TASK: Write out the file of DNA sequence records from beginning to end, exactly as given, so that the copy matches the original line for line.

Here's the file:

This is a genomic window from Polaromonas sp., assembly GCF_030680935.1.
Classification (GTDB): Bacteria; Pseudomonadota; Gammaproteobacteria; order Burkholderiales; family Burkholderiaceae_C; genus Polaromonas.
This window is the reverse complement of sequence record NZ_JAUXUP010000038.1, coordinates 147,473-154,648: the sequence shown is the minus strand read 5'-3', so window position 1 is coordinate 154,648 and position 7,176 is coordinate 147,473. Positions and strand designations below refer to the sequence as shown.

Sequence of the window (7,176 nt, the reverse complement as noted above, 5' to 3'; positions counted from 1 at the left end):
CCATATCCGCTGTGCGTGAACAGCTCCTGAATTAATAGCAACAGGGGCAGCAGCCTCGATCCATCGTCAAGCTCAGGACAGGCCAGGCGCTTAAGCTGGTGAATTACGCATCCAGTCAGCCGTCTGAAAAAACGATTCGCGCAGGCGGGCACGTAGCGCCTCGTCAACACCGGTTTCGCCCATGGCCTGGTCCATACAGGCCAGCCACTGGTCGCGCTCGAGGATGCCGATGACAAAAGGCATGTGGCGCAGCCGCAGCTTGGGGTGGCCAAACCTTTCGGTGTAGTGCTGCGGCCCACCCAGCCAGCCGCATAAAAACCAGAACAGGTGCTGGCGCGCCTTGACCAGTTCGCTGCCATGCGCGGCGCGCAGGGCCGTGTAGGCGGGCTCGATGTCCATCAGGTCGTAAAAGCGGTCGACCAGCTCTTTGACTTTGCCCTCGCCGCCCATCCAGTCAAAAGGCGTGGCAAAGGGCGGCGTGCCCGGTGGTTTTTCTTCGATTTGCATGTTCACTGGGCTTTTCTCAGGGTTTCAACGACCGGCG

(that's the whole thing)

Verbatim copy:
This is a genomic window from Polaromonas sp., assembly GCF_030680935.1.
Classification (GTDB): Bacteria; Pseudomonadota; Gammaproteobacteria; order Burkholderiales; family Burkholderiaceae_C; genus Polaromonas.
This window is the reverse complement of sequence record NZ_JAUXUP010000038.1, coordinates 147,473-154,648: the sequence shown is the minus strand read 5'-3', so window position 1 is coordinate 154,648 and position 7,176 is coordinate 147,473. Positions and strand designations below refer to the sequence as shown.

Sequence of the window (7,176 nt, the reverse complement as noted above, 5' to 3'; positions counted from 1 at the left end):
CCATATCCGCTGTGCGTGAACAGCTCCTGAATTAATAGCAACAGGGGCAGCAGCCTCGATCCATCGTCAAGCTCAGGACAGGCCAGGCGCTTAAGCTGGTGAATTACGCATCCAGTCAGCCGTCTGAAAAAACGATTCGCGCAGGCGGGCACGTAGCGCCTCGTCAACACCGGTTTCGCCCATGGCCTGGTCCATACAGGCCAGCCACTGGTCGCGCTCGAGGATGCCGATGACAAAAGGCATGTGGCGCAGCCGCAGCTTGGGGTGGCCAAACCTTTCGGTGTAGTGCTGCGGCCCACCCAGCCAGCCGCATAAAAACCAGAACAGGTGCTGGCGCGCCTTGACCAGTTCGCTGCCATGCGCGGCGCGCAGGGCCGTGTAGGCGGGCTCGATGTCCATCAGGTCGTAAAAGCGGTCGACCAGCTCTTTGACTTTGCCCTCGCCGCCCATCCAGTCAAAAGGCGTGGCAAAGGGCGGCGTGCCCGGTGGTTTTTCTTCGATTTGCATGTTCACTGGGCTTTTCTCAGGGTTTCAACGACCGGCG